WITH more commercial vehicles on our roads, up 16.4% in the last five years, comes higher fuel consumption, more fatalities, crashes and poor driving, with heavy vehicles disproportionately involved in casualty crashes.

One solution that goes a long way to mitigating these issues is improving driver behaviour through the installation of telematics – telecommunications and informatics systems, says provider Euclidic Systems.

This is supported by studies from the Transport Research Laboratory, which shows that a one-kilometre-per-hour reduction in speed leads to a 3% drop in accidents.

Telematics technology produces myriad data variables to monitor live and historical journeys, as well as location information integrated with Workplace Health and Safety and National Heavy Vehicle compliance systems.

Real-time alerts track maintenance requirements, harsh braking, dangerous cornering, idling time, seat belt-use and rest breaks. Remote disable systems track portable assets such as containers, trailers and cargo.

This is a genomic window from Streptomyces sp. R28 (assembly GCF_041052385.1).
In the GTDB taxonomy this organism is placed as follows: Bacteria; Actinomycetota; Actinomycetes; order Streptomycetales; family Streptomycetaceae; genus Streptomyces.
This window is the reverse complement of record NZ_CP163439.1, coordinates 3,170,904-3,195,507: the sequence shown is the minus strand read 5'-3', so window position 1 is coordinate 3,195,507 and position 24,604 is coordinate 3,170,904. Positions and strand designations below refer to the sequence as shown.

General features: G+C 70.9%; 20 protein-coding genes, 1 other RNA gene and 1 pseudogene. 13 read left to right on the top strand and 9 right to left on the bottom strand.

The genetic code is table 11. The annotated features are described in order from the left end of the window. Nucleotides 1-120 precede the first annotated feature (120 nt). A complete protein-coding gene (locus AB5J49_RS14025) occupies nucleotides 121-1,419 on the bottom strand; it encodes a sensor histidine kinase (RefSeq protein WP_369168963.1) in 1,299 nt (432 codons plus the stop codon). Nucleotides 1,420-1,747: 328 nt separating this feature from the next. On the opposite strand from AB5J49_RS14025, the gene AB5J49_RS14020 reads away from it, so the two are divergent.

Chris Witt, CEO of Euclidic Systems, a developer of telematics technologies said, “The technology is gold-standard, with the latest data around every business imperative, from environmental impacts to customer service.

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“But often it’s just left in a drawer. Companies invest in the latest technology to comply with the regulations and tick the compliance box. Then it’s ignored.

 “There’s little monitoring, management or training, which is exactly what the technology is designed to encourage.”

The benefits of using the technology are potentially life-saving: fewer accidents, improved safety, driver and passenger protection, reduced fuel consumption, maintenance and servicing.

Euclidic Systems was founded in 2015 through start-up business Plantcom. Today, Euclidic has a technology partnership with its strategic investor partner, Intelematics Australia, a wholly owned subsidiary of the Royal Automobile Club Victoria.

“The company may be new, but it’s made up of seasoned veterans, who have all been at the forefront of vehicle-tracking systems since their emergence in the late 1990s,” Mr Witt said.

“Euclidic has developed proprietary technology that streams and analyses telematics data for on-road and off-road assets. This includes Sat Trakka, a 4G and satellite-tracker for assets ‘off-the-beaten-track’ as well as geo-fencing systems to monitor on and off-road assets.”

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